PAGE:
If you play the super-advanced version of the game, you also get some white dice and you put those down along with your others on a per-number basis, but they just act as spoilers for all players.(You should always play the super-advanced version.)
Strengths: Simple, Fast, and Easy
It’s Simple! Las Vegas is a game that you can teach in a couple of minutes’ time.
It’s Easy! New players not only learn the game quickly, but they can also play decently well. Besides the mechanics being easy, the strategies are also easy: you just have to assess how much your lead is in a casino and whether other people are likely to overcome that with their remaining dice.
It’s Fast! Las Vegas is a filler game that plays quickly, so you can not only play it at the end of the night, but you can play it a couple of times at the end of the night.
It’s Tense! Appropriately, you have to take lots of chances in Las Vegas, as you’re putting down dice to win casinos, and hoping that other players won’t roll well enough to beat you on later turns. Meanwhile, every dice roll you watch can be stressful, as your opponent could roll something that would mess you up.
It’s Tricky! Thanks to the punishing ties, there’s just a bit of trickiness to the game; you can stop a player from winning a casino even if you can’t win it yourself. The use of the white die makes this trickiness even more possible (and is pretty much de rigueur if you want to play this game).
It’s Shallow! Las Vegas is a pretty simple game. There’s not a lot of depth to it, and the choices are very simplistic.
It’s Now What You Expect! Moreso, if you were expecting an Alea game, this really doesn’t meet the criteria. Oh, it’s still got the superior design and polishing, but it doesn’t have any of the elements of the games that made Alea really popular.
I’ve always thought it very sad that Alea was putting out some of the industry’s top games but never expanding them. Well, other than mini-expansions, which were produced as promos or as part of the Treasure Chest (2009). And those were generally my least favorite type of expansion. They almost all tended to add new rules to their games with really minimal outlay of components, so they tended to added complexity without a lot of depth while simultaneously forcing you to decide whether to incorporate them every time you played. So, I was really thrilled when Las Vegas Boulevard (M#8.5) came out as the first real Alea expansion, in a box or everything. And then Ravensburger, who had taken over their own US distribution after Rio Grande began to fade away, never brought it over to the US.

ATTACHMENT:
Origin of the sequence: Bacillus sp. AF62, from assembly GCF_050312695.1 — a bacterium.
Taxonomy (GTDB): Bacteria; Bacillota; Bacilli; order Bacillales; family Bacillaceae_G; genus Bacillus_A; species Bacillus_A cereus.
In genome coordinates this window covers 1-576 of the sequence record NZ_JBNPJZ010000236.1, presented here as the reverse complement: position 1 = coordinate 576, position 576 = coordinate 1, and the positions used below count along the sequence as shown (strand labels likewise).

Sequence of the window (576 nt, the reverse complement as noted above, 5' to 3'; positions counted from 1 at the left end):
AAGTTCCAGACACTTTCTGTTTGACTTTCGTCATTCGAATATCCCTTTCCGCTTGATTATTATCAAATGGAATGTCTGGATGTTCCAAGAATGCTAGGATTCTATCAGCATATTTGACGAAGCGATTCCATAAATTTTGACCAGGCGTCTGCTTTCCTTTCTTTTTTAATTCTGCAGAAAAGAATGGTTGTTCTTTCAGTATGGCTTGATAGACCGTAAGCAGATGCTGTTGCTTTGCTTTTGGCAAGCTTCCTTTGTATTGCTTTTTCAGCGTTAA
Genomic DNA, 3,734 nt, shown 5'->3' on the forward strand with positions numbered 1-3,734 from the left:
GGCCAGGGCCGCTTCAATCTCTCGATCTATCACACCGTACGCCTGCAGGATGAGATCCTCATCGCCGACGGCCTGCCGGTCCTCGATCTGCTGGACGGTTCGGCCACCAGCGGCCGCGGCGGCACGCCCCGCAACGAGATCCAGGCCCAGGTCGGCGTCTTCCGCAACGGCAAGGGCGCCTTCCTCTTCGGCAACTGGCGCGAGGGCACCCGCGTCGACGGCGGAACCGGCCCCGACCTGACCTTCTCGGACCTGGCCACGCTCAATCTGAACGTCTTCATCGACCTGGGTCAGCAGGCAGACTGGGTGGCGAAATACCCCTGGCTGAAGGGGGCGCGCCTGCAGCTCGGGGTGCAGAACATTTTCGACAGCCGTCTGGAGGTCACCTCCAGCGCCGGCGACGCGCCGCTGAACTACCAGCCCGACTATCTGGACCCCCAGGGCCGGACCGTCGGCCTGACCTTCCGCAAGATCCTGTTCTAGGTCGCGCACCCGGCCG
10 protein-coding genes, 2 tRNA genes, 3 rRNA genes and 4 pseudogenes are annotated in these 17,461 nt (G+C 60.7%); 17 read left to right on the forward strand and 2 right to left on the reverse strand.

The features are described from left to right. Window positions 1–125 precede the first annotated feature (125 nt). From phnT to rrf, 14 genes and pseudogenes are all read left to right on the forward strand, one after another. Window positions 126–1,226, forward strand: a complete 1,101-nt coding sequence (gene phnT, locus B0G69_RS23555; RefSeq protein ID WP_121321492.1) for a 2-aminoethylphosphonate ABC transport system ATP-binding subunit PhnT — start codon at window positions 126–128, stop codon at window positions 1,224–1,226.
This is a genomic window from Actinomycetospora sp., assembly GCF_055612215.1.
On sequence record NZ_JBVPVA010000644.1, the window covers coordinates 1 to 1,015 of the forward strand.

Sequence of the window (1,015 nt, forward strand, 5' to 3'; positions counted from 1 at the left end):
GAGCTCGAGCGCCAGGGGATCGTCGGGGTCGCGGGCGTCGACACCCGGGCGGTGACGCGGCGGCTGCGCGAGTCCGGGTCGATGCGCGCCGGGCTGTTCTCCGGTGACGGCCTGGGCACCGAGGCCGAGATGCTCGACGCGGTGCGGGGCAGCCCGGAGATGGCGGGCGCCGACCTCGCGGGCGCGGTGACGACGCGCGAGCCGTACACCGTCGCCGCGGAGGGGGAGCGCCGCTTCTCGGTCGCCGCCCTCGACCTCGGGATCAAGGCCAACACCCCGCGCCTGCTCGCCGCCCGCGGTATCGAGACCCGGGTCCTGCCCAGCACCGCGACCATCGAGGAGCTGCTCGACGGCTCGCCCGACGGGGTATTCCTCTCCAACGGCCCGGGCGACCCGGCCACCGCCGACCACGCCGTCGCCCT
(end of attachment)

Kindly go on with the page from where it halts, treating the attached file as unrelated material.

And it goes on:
So I went ahead and imported a copy of the expansion, Las Vegas Boulevard (Medium Box #8.5), solely that I could write this article. And I was severely disappointed. Because it turns out to more of the same: mini-expansions, except you get a number of them in the same box. Some were badly produced (like the ugly action cards) and some increased the randomness of the game (like the bonus cards). So, there were losses. Oh, some of the mini-expansions are probably worthwhile (like the knock-out purple dice and the free-placement slot machine card), because they decrease the randomness or increase the control. But to just get a handful of different mini-expansions that muddy the game and that you have to choose between every game … is really not worth the effort, especially with Ravensburger’s annoying decision to keep it in the EU.